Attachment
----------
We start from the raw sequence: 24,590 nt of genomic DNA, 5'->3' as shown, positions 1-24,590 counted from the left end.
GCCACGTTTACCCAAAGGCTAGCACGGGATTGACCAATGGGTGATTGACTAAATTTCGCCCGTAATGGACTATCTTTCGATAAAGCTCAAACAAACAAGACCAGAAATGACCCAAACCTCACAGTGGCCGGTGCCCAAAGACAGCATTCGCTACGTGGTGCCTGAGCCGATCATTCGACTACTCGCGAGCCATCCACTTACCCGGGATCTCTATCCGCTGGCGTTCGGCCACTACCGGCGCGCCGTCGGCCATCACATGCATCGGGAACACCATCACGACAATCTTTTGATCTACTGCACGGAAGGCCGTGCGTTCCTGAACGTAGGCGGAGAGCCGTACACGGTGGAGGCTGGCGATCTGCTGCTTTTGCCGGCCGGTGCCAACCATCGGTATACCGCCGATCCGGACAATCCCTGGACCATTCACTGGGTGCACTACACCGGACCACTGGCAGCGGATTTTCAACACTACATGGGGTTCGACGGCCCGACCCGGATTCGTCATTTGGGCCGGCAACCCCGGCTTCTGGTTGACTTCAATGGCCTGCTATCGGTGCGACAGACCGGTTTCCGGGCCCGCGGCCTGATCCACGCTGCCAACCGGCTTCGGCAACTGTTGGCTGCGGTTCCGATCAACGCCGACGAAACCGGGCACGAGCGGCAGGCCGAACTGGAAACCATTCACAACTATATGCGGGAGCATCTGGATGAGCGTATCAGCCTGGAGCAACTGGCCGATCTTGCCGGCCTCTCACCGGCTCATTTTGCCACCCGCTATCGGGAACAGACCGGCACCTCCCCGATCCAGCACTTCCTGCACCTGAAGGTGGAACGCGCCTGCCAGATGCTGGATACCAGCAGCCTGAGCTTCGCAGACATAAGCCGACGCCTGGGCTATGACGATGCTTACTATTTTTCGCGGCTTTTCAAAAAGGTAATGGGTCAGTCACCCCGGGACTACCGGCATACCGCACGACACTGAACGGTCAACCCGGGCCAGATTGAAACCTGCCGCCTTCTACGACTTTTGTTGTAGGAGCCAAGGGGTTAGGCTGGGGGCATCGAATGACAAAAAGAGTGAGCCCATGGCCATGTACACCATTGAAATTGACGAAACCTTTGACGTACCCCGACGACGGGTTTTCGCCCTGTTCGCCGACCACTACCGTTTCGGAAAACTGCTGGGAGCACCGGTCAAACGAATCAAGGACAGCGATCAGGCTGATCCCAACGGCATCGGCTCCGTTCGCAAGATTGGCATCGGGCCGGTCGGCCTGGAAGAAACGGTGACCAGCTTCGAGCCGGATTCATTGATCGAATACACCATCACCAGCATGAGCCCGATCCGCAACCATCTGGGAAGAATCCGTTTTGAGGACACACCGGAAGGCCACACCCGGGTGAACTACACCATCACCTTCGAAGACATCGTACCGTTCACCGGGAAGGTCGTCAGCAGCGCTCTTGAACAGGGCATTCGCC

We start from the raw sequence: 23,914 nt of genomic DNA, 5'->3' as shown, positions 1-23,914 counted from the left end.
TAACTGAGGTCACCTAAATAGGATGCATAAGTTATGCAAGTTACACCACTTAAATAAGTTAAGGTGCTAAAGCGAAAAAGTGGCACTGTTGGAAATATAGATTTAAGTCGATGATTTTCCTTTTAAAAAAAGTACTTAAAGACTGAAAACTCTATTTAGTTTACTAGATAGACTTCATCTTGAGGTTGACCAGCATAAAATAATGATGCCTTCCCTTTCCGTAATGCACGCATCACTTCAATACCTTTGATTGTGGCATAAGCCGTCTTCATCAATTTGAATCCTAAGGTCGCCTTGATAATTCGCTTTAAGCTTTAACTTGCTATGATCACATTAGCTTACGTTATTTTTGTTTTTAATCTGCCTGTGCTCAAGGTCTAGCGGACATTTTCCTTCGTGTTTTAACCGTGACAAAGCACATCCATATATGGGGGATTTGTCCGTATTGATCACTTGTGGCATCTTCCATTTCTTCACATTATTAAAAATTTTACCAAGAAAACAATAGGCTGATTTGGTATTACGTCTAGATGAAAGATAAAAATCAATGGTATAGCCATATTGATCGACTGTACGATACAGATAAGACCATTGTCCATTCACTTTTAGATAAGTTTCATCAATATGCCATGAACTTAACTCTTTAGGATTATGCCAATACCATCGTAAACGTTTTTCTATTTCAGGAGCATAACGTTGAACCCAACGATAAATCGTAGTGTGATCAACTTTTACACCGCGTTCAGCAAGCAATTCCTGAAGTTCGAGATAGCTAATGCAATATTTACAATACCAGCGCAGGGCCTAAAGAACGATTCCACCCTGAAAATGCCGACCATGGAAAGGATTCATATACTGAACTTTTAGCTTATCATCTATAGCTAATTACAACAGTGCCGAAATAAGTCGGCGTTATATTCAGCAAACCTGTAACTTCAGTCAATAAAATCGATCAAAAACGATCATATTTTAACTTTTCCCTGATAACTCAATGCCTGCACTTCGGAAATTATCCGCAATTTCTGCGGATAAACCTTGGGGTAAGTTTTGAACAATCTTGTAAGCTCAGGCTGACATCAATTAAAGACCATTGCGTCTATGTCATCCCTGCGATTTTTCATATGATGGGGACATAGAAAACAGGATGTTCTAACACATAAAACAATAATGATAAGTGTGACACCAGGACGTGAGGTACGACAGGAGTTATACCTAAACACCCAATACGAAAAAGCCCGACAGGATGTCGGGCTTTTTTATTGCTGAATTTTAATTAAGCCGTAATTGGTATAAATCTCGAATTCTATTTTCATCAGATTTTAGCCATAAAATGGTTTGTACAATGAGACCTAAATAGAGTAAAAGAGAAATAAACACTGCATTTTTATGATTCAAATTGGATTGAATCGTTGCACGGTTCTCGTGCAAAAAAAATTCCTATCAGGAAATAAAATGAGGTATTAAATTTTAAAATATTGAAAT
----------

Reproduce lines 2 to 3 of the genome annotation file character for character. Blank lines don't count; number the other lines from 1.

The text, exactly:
GCCACGTTTACCCAAAGGCTAGCACGGGATTGACCAATGGGTGATTGACTAAATTTCGCCCGTAATGGACTATCTTTCGATAAAGCTCAAACAAACAAGACCAGAAATGACCCAAACCTCACAGTGGCCGGTGCCCAAAGACAGCATTCGCTACGTGGTGCCTGAGCCGATCATTCGACTACTCGCGAGCCATCCACTTACCCGGGATCTCTATCCGCTGGCGTTCGGCCACTACCGGCGCGCCGTCGGCCATCACATGCATCGGGAACACCATCACGACAATCTTTTGATCTACTGCACGGAAGGCCGTGCGTTCCTGAACGTAGGCGGAGAGCCGTACACGGTGGAGGCTGGCGATCTGCTGCTTTTGCCGGCCGGTGCCAACCATCGGTATACCGCCGATCCGGACAATCCCTGGACCATTCACTGGGTGCACTACACCGGACCACTGGCAGCGGATTTTCAACACTACATGGGGTTCGACGGCCCGACCCGGATTCGTCATTTGGGCCGGCAACCCCGGCTTCTGGTTGACTTCAATGGCCTGCTATCGGTGCGACAGACCGGTTTCCGGGCCCGCGGCCTGATCCACGCTGCCAACCGGCTTCGGCAACTGTTGGCTGCGGTTCCGATCAACGCCGACGAAACCGGGCACGAGCGGCAGGCCGAACTGGAAACCATTCACAACTATATGCGGGAGCATCTGGATGAGCGTATCAGCCTGGAGCAACTGGCCGATCTTGCCGGCCTCTCACCGGCTCATTTTGCCACCCGCTATCGGGAACAGACCGGCACCTCCCCGATCCAGCACTTCCTGCACCTGAAGGTGGAACGCGCCTGCCAGATGCTGGATACCAGCAGCCTGAGCTTCGCAGACATAAGCCGACGCCTGGGCTATGACGATGCTTACTATTTTTCGCGGCTTTTCAAAAAGGTAATGGGTCAGTCACCCCGGGACTACCGGCATACCGCACGACACTGAACGGTCAACCCGGGCCAGATTGAAACCTGCCGCCTTCTACGACTTTTGTTGTAGGAGCCAAGGGGTTAGGCTGGGGGCATCGAATGACAAAAAGAGTGAGCCCATGGCCATGTACACCATTGAAATTGACGAAACCTTTGACGTACCCCGACGACGGGTTTTCGCCCTGTTCGCCGACCACTACCGTTTCGGAAAACTGCTGGGAGCACCGGTCAAACGAATCAAGGACAGCGATCAGGCTGATCCCAACGGCATCGGCTCCGTTCGCAAGATTGGCATCGGGCCGGTCGGCCTGGAAGAAACGGTGACCAGCTTCGAGCCGGATTCATTGATCGAATACACCATCACCAGCATGAGCCCGATCCGCAACCATCTGGGAAGAATCCGTTTTGAGGACACACCGGAAGGCCACACCCGGGTGAACTACACCATCACCTTCGAAGACATCGTACCGTTCACCGGGAAGGTCGTCAGCAGCGCTCTTGAACAGGGCATTCGCC

We start from the raw sequence: 23,914 nt of genomic DNA, 5'->3' as shown, positions 1-23,914 counted from the left end.